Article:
So the next one is Yumi Arai - Anata Dake No Mono which roughly translates as 'Just for You' And it's from her second LP called Misslim.

Yumi Arai is probably more famous in Japan has Yumi Matsutoya, that's her husband's surname. Matsutoya was in Caramel Mama, the band that you heard earlier, backing Minako Yoshida again, Yumi Arai, I would say was compared to Carole King. you know, singer songwriter, she sessioned on many other people's records before she started embarking on a solo career. You know, she had 21 number one albums, apparently. But this was one of her earlier works, which I think has a lot more substance than maybe some of our latest stuff. If I may be so bold!

Track 10 is Hideko Fujiwara, a song from 1970, which is, again difficult to translate properly but it's expressing something about 'pissed off with her partner'. She's basically railing against him that she's had enough and it's from her album, which translates to basically 'my blues'. She was more famous really for the group that she sang in, calle, Itsutsu No Akai Fusen - 5 Red Balloons, which was a very popular funk group. This record as well as the Itsutsi records were on the very famous underground record label called The Underground Record Club. Or URC, which championed a huge amount of singer songwriters and folk musicians in the 70s in Japan, but this is more of a bluesy funk number.

I think that people have often commented when I've shown them Japanese record sleeves anything from 50s onwards, people always comment on the wonderful composition or the photography from the sleeves and I think it's true, there is a, like with the music like with the professionalism on often hears in the with the backing musicians there's there's also a kind of elegance in the presentation of the visual presentation.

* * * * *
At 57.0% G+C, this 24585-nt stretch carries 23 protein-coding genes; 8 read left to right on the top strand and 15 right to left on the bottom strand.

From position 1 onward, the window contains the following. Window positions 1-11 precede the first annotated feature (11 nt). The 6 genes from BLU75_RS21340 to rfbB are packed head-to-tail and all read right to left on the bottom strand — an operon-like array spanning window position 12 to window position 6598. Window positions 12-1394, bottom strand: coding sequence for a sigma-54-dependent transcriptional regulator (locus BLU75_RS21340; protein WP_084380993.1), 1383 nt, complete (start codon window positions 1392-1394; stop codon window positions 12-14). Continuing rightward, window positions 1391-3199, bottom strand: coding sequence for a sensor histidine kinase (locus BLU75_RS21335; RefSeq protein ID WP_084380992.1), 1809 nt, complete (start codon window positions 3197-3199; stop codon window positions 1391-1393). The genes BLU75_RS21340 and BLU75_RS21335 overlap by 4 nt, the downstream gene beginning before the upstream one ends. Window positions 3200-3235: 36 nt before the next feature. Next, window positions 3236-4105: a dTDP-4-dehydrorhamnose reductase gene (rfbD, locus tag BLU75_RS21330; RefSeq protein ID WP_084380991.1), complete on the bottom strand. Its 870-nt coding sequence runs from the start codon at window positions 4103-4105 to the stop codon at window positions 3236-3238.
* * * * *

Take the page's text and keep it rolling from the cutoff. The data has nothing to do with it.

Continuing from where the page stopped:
The thing you find with these island nations is it's a completely bottomless well, you know, you'll never reach the bottom. It's just incredible to think how much music has been produced. Yeah. So I think the mania maybe has cooled off a little bit. I mean, obviously, the scenery has changed. The scenery has changed quite a bit in the four years I've been doing my show. And the years before playing in clubs, often to not very many people at all. I, you know, the scenery has changed in that the internet has opened up a lot and a lot more issues coming out, some of which I've been involved with, but there's a lot of others that are entering the market these days. So in some ways, it's satiated a degree. But of course, there's always something that comes along I think, well, that's incredible.

BE: Thanks to Howard aka Japan Blues for speaking to us. In our next edition we move to the 80s as we speak to Yosuke Kitazawa from Light in the Attic Records for another journey in sound from their latest releases.

YK: We try to excavate the story behind each recording. A lot of times that story is just as fascinating as the music itself.

BE: I'm Ben Eshmade, thanks for listening to this archive edition of the Nothing Concrete podcast, here to inspire more people to discover and love the arts with weekly podcasts of archive finds and theme series. Subscribe to Nothing Concrete on Acast, Spotify or wherever you find your podcast. And if you can leave us a review to help us get the word out.